Last night MSNBC's Rachel Maddow reminded audiences that NATO had warned weeks ago that the Russian military was supplying Ukraine's separatists with advanced vehicle-borne anti-aircraft missiles. The Raw Story reports:
Two weeks ago, on June 30, Air Force Gen. Phillip Breedlove spoke at the Pentagon.
Maddow reported, “And in that press briefing, he said that surface-to-air missiles, anti-aircraft systems, not just the shoulder-fired ones, but the big, vehicle-borne surface-to-air missiles that are designed to shoot down airplanes, those had been observed in eastern Ukraine and just across the border in Western Russia.”
NATO had observed in the early part of the summer, that Russia was moving heavy anti-aircraft equipment over the border into Ukraine and training the rebels there to use them.
“This was sort of a dry Pentagon briefing from two-and-a-half weeks ago,” said Maddow, “talking about something that wasn’t getting all that much attention at the time, but all of a sudden, what he just said there was maybe the most important thing in the whole world.”
June 30th is an important date, and here's why. On June 29th Russian state-operated news agencies posted stories about how separatists had captured a Buk missile system, the main suspect in the downing of flight MH17. That report appears to have originated from Russian network TV Zvezda, the official news network for the Russian military. At the time there was no evidence that the separatists ever captured a Buk. Ukraine also denies that they are missing a Buk missile system. But the separatists themselves tweeted a picture on June 29th claiming that they had indeed captured a Buk. That picture has since been deleted. Could this be what NATO Commander General Breedlove was referencing?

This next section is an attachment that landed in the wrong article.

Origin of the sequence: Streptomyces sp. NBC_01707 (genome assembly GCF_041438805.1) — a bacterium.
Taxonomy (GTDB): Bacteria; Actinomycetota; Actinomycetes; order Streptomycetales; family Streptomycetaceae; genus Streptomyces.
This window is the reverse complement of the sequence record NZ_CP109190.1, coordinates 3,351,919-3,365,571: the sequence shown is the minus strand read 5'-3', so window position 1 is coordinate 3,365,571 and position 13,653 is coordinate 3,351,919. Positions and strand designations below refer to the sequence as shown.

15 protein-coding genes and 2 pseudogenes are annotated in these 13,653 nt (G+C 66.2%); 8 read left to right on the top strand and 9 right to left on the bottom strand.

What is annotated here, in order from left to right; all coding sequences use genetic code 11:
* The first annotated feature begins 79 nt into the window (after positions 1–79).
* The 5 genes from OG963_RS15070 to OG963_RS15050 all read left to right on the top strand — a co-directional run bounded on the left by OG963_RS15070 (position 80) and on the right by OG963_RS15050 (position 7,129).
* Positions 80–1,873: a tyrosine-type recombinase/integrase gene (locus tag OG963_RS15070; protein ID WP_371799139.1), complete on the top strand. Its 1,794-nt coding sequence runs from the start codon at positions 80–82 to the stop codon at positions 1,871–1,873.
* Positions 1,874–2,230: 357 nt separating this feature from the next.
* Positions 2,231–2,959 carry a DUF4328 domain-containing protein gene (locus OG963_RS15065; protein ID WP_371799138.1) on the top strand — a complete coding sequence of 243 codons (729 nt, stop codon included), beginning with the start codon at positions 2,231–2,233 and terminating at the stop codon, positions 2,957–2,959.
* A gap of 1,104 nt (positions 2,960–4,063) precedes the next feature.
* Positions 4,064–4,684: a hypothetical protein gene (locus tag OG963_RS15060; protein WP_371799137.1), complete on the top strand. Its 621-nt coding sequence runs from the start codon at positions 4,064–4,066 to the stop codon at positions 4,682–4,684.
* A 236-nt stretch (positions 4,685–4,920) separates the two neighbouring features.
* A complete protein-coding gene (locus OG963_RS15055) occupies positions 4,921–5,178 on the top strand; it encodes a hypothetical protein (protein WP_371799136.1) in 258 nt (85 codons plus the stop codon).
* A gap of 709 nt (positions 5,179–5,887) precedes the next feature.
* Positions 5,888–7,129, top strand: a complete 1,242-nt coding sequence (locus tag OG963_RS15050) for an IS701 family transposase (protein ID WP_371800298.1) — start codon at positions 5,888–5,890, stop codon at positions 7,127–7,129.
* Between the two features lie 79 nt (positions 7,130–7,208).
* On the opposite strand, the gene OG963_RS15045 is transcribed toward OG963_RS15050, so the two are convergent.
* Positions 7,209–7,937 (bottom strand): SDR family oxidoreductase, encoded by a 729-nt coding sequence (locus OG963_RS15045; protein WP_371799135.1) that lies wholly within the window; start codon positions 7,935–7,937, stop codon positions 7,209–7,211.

But beyond all this we have very strong evidence to suggest that sometime before July 3rd the Russian military gave the separatists a different vehicle-based surface-to-air missile system, the Strela-10. The SAM system was prominently videographed by Russian news agencies and civilians in eastern Ukraine. The videos appear to show the vehicle headed away from the Russian border and toward the separatist positions in Donetsk.
There is no indication that a Strela-10 was ever captured by separatists, and the camouflage on the vehicle does not appear to match videos we've analyzed which show Ukrainian military vehicles. There is a very strong possibility that this vehicle crossed the Russian border in late June or early July, and that this vehicle is part of the Russian military stockpile.
In fact, back in May a group of separatists were stopped by the Ukrainian security services (SBU). As we reported at the time, an independent arms research company, Armament Research Services (ARES), says that there is strong evidence that the main body of a Polish PPZR Grom surface-to-air (MANPADS) missile carried by the separatists originated from a stockpile of weapons that was captured by the Russian military during the 2008 invasion of Georgia, and other parts of the weapon were only manufactured inside Russia.
While the Strela-10 and the PPZR Grom do not have the range to have shot down Malaysian Flight MH17, they help establish a pattern -- Russia has been
providing the separatists with advanced anti-aircraft weaponry for many months, and the evidence has been there all along.